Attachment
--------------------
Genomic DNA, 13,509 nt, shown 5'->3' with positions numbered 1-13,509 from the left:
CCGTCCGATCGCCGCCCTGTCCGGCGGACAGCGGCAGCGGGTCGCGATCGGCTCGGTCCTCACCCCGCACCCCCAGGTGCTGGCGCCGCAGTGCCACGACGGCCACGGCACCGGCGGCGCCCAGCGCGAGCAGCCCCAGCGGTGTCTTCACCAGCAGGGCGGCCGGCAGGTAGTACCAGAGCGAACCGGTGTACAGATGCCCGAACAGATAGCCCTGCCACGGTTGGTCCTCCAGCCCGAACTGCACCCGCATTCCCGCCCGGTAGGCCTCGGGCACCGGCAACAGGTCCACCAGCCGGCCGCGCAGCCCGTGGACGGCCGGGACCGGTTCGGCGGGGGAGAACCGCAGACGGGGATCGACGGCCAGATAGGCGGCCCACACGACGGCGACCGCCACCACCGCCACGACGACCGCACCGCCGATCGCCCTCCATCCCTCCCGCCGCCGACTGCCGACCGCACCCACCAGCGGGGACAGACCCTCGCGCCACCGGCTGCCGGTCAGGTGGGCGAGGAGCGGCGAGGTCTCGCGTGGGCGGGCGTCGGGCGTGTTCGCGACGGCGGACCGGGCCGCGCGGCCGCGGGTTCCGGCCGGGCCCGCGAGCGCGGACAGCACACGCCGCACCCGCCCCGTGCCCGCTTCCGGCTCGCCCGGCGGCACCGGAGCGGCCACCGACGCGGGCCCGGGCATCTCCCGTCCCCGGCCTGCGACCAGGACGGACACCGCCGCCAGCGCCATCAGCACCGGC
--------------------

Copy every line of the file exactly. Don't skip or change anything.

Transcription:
Genomic DNA, 13,509 nt, shown 5'->3' with positions numbered 1-13,509 from the left:
CCGTCCGATCGCCGCCCTGTCCGGCGGACAGCGGCAGCGGGTCGCGATCGGCTCGGTCCTCACCCCGCACCCCCAGGTGCTGGCGCCGCAGTGCCACGACGGCCACGGCACCGGCGGCGCCCAGCGCGAGCAGCCCCAGCGGTGTCTTCACCAGCAGGGCGGCCGGCAGGTAGTACCAGAGCGAACCGGTGTACAGATGCCCGAACAGATAGCCCTGCCACGGTTGGTCCTCCAGCCCGAACTGCACCCGCATTCCCGCCCGGTAGGCCTCGGGCACCGGCAACAGGTCCACCAGCCGGCCGCGCAGCCCGTGGACGGCCGGGACCGGTTCGGCGGGGGAGAACCGCAGACGGGGATCGACGGCCAGATAGGCGGCCCACACGACGGCGACCGCCACCACCGCCACGACGACCGCACCGCCGATCGCCCTCCATCCCTCCCGCCGCCGACTGCCGACCGCACCCACCAGCGGGGACAGACCCTCGCGCCACCGGCTGCCGGTCAGGTGGGCGAGGAGCGGCGAGGTCTCGCGTGGGCGGGCGTCGGGCGTGTTCGCGACGGCGGACCGGGCCGCGCGGCCGCGGGTTCCGGCCGGGCCCGCGAGCGCGGACAGCACACGCCGCACCCGCCCCGTGCCCGCTTCCGGCTCGCCCGGCGGCACCGGAGCGGCCACCGACGCGGGCCCGGGCATCTCCCGTCCCCGGCCTGCGACCAGGACGGACACCGCCGCCAGCGCCATCAGCACCGGC